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On podcast, Yormark spins Atlantic Yards, drops Islanders hint, evades an arena financial question

There are a couple of revealing moments in a 9/20/18 podcast interview on Bloomberg with Brett Yormark, CEO of the Brooklyn Nets and BSE Global, formerly Brooklyn Sports & Entertainment.

Beyond spinning the longstanding claim regarding the mixed-use development, Yormark hinted that the Islanders might play fewer games in Brooklyn in the next two years, and evaded a question about the arena's finances.

What was the Atlantic Yards impact?

At about 12:40 in the podcast, after Yormark points to the upcoming sixth-year anniversary of the Barclays Center, one host--I believe it was Scott Soshnick--said he was "living right in the shadow of the Barclays Center when it was going up. We were so excited about going to sporting events," but the landlord raised rent significantly "the moment it opened."

Yormark was unfazed. "The building has a been a bit of a catalyst for the renaissance of Brooklyn," he said.

"It's always sold that way," he was told, "but it's not always the result."

"That's correct," Yormark continued, still on message. "Y'know our goal was not just the venue, it was about job creation, it was about affordable housing, y'know, the mixed use development was the vision that Bruce Ratner had. it's probably taken a little longer for it all to come to fruition."

(A little? It was supposed be done by 2016, but now could take until 2035. That reminded me of an October 2008 quote from housing advocate Bertha Lewis. Atlantic Yards "is gonna be built,” she declared. “It may wind up taking six months more than originally stated.")

"But when go you down Flatbush today," Yormark said, "to that intersection with Atlantic Avenue, we've created a community, and one that we're very proud of." A community with 11 future building sites?

"It should be an economic engine for the downtown area," Yormark said. "Retailers experience growth like they've never had"--well, some--"housing, if you go down Flatbush Avenue, there's rigging everywhere." Well, that construction was in play well before Barclays, thanks to a rezoning.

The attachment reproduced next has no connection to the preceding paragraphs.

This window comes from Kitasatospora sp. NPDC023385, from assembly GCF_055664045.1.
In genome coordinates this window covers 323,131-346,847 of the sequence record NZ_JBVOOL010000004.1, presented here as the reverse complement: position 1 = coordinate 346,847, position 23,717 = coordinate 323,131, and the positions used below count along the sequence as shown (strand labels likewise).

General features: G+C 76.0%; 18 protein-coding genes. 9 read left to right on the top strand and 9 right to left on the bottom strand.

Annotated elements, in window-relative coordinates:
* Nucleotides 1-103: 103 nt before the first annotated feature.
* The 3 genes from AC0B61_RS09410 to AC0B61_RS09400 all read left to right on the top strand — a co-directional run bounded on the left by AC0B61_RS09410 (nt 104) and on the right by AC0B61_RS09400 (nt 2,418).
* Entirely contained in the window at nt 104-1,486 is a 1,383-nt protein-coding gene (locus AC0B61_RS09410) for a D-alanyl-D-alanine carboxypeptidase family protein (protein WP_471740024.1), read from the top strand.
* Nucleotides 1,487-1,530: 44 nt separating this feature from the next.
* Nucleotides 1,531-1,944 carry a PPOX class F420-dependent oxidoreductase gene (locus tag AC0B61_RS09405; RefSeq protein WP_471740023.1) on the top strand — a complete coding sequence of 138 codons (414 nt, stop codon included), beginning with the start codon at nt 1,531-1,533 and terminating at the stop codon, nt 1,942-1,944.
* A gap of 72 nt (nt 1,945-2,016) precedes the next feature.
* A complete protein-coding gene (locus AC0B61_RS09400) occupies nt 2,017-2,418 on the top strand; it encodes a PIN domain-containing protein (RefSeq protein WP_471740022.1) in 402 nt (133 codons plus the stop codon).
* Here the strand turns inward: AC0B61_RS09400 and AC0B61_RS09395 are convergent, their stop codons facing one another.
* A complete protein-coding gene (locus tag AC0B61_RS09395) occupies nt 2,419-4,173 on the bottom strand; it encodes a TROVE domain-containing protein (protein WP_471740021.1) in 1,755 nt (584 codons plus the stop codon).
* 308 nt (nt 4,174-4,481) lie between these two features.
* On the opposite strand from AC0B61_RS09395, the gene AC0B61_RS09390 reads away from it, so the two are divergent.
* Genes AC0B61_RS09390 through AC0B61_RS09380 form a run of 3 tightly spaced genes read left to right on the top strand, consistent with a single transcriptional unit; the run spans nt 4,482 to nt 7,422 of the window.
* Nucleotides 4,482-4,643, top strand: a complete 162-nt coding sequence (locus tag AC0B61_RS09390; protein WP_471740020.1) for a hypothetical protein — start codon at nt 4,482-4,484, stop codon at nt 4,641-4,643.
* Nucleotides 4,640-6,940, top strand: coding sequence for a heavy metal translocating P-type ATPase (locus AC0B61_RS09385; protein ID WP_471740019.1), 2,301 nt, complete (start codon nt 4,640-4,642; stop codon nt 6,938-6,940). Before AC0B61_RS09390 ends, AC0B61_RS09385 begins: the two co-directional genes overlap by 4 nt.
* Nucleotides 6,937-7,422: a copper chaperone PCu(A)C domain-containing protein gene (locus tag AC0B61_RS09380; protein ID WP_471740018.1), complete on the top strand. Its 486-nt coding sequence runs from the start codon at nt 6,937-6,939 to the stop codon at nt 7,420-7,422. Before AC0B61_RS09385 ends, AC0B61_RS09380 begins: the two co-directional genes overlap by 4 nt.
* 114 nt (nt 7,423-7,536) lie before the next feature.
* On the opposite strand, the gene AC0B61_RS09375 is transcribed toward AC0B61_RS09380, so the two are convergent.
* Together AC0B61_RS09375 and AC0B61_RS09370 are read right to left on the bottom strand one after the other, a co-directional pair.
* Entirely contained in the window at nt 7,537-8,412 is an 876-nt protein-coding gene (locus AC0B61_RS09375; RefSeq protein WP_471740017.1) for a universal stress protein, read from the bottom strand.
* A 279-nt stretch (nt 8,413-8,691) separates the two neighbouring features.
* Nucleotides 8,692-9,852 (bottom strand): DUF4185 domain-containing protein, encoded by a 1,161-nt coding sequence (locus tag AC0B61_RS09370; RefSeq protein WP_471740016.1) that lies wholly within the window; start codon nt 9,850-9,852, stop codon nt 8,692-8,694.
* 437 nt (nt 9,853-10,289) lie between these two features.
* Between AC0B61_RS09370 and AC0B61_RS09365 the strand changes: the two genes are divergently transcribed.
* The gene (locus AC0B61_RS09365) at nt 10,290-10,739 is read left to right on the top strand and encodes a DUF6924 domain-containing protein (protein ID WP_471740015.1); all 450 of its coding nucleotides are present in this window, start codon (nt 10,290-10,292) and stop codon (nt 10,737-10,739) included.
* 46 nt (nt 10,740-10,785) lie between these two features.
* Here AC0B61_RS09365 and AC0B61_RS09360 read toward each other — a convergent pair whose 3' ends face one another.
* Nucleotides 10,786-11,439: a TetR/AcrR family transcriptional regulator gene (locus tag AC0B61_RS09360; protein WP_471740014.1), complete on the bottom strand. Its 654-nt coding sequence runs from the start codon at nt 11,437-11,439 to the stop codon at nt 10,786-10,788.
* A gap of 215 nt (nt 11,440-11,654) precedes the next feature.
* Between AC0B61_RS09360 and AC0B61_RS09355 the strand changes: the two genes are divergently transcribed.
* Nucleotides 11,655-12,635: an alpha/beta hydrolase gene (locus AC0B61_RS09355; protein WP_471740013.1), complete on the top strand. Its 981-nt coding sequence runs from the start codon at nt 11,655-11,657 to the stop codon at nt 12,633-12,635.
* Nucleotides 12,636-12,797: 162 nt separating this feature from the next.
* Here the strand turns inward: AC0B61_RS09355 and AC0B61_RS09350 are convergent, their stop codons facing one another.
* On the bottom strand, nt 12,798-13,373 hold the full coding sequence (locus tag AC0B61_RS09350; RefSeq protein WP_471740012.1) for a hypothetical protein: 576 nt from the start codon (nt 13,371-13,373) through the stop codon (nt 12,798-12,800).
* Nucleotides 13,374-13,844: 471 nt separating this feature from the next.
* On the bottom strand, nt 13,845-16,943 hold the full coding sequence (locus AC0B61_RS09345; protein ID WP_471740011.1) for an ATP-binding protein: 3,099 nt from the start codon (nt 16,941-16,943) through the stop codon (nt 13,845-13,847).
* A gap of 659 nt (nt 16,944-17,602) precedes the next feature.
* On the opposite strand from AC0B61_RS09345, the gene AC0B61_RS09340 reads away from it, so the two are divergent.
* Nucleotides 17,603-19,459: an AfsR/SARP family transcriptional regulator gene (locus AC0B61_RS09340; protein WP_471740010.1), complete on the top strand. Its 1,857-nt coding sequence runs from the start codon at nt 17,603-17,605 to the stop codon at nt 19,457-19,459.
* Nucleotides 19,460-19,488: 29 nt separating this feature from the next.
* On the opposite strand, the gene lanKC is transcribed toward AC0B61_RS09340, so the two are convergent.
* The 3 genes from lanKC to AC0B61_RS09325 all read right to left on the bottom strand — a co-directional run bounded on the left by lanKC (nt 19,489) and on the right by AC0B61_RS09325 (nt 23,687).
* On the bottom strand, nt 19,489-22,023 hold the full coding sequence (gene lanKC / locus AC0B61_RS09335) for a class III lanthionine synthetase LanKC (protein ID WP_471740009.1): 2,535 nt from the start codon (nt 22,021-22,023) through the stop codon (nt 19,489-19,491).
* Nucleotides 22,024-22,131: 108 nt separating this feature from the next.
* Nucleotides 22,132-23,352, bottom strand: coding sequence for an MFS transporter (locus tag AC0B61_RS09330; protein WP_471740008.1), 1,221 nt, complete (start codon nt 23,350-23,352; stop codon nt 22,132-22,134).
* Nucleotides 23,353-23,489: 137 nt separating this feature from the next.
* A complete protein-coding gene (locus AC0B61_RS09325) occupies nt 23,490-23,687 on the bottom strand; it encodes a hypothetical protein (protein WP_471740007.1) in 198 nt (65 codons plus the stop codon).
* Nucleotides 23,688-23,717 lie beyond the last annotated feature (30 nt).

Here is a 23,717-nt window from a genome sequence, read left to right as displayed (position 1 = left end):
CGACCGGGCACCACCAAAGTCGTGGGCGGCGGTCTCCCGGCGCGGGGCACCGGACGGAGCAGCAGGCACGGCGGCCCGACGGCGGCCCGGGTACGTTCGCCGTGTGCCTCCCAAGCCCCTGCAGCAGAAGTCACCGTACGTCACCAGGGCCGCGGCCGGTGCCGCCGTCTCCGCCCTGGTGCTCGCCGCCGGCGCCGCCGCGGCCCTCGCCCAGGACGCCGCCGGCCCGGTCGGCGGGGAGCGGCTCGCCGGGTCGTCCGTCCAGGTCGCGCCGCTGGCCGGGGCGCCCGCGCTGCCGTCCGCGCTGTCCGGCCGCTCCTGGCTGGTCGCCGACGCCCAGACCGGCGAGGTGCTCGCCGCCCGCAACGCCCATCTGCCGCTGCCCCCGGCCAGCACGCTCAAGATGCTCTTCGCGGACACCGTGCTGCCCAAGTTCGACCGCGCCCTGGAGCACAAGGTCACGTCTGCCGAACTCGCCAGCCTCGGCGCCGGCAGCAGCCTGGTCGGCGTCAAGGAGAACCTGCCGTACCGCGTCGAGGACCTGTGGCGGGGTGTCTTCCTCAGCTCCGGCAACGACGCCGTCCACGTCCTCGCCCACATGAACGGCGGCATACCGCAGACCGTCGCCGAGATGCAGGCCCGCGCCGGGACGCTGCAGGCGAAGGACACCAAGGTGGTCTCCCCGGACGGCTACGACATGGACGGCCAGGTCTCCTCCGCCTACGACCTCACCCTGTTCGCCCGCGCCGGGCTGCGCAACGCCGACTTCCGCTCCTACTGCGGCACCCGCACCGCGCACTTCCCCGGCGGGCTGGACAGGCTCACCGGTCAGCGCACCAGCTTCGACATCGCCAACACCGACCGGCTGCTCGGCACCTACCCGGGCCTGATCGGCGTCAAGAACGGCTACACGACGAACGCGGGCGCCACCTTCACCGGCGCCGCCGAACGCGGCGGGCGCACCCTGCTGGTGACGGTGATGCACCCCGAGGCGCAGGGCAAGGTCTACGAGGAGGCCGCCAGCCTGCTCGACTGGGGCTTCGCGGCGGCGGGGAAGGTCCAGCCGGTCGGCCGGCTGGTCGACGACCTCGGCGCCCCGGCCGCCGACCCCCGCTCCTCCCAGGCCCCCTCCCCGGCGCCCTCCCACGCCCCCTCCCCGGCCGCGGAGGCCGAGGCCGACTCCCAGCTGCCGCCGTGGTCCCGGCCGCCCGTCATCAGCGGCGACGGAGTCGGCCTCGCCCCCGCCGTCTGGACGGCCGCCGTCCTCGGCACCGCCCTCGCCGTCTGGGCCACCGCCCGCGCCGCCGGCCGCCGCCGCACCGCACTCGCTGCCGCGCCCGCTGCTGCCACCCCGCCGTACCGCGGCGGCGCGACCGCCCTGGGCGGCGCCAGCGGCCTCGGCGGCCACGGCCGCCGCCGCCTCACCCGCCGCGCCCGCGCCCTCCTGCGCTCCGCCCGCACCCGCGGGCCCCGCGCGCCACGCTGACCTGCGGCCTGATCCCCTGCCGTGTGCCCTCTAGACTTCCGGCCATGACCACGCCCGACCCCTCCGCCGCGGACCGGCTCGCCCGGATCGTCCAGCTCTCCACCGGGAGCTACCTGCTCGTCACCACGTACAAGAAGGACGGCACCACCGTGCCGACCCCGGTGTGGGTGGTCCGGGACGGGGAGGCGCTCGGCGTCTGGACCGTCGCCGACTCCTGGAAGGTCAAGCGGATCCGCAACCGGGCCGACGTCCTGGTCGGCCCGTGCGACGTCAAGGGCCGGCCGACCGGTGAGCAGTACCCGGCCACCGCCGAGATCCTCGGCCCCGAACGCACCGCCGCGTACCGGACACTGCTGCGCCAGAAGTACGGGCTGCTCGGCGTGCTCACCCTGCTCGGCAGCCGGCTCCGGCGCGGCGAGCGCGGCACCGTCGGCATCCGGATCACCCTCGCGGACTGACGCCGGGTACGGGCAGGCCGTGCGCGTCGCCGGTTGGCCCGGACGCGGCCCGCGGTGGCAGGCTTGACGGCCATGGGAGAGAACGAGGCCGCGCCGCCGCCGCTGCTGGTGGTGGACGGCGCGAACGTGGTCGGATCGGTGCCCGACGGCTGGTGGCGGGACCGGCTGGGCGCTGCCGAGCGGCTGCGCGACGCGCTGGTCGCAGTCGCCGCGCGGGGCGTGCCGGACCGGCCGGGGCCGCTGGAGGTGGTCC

"Just job creation generally speaking," he continued. "We have over 2,000 part-time jobs that we've been able to create at Barclays Center, as well as many full time jobs."

Um, how many full-time equivalent jobs? The official estimate was 1,240, but that's never been confirmed. And what about that promised quarterly reporting on the workforce (see screenshot)?

In 2015, workers facing a contract renewal protested that too few hours meant they couldn't quality for health insurance. (No update on the terms of the renewal has been announced, but there have not been protests.)

Making a difference

At about 16:20, after claiming, "In many respects, we are the new Dodgers," Yormark suggests the arena has "hopefully elevated the glamor and meaning of going to Brooklyn," spurring kids to think of performing on that stage.

Soon, he said, was "our second annual Barclays Center Cares gala, we support many charities in Downtown Brooklyn," Yormark said. "Our biggest mission is to make a difference." Well, Barclays Center Cards and the Brooklyn Nets Foundation did rebuild a playground at the Gowanus Houses, at a cost of $324,000.

About those Dodgers, who played in an era where team rosters were notably stable, the New York Times recently posted an article about the Nets, which began:
The N.B.A. is a business.
It is a concept tossed out by players around the league whenever the subjects of trade rumors or contract extensions come up. And for the Nets, a team that seems to be in perpetual transition, it is something of a mantra.
The pervasiveness of the phrase — which, roughly translated, means players have to distance themselves emotionally from off-court decisions — has rarely been as strong as it was on Monday, when the team held its annual media day in Brooklyn.
Going global

The recent rebranding of BSE Global is "working out just fine," Yormark said, with an easy transition to new Nets minority owner (and future majority owner) Joe Tsai.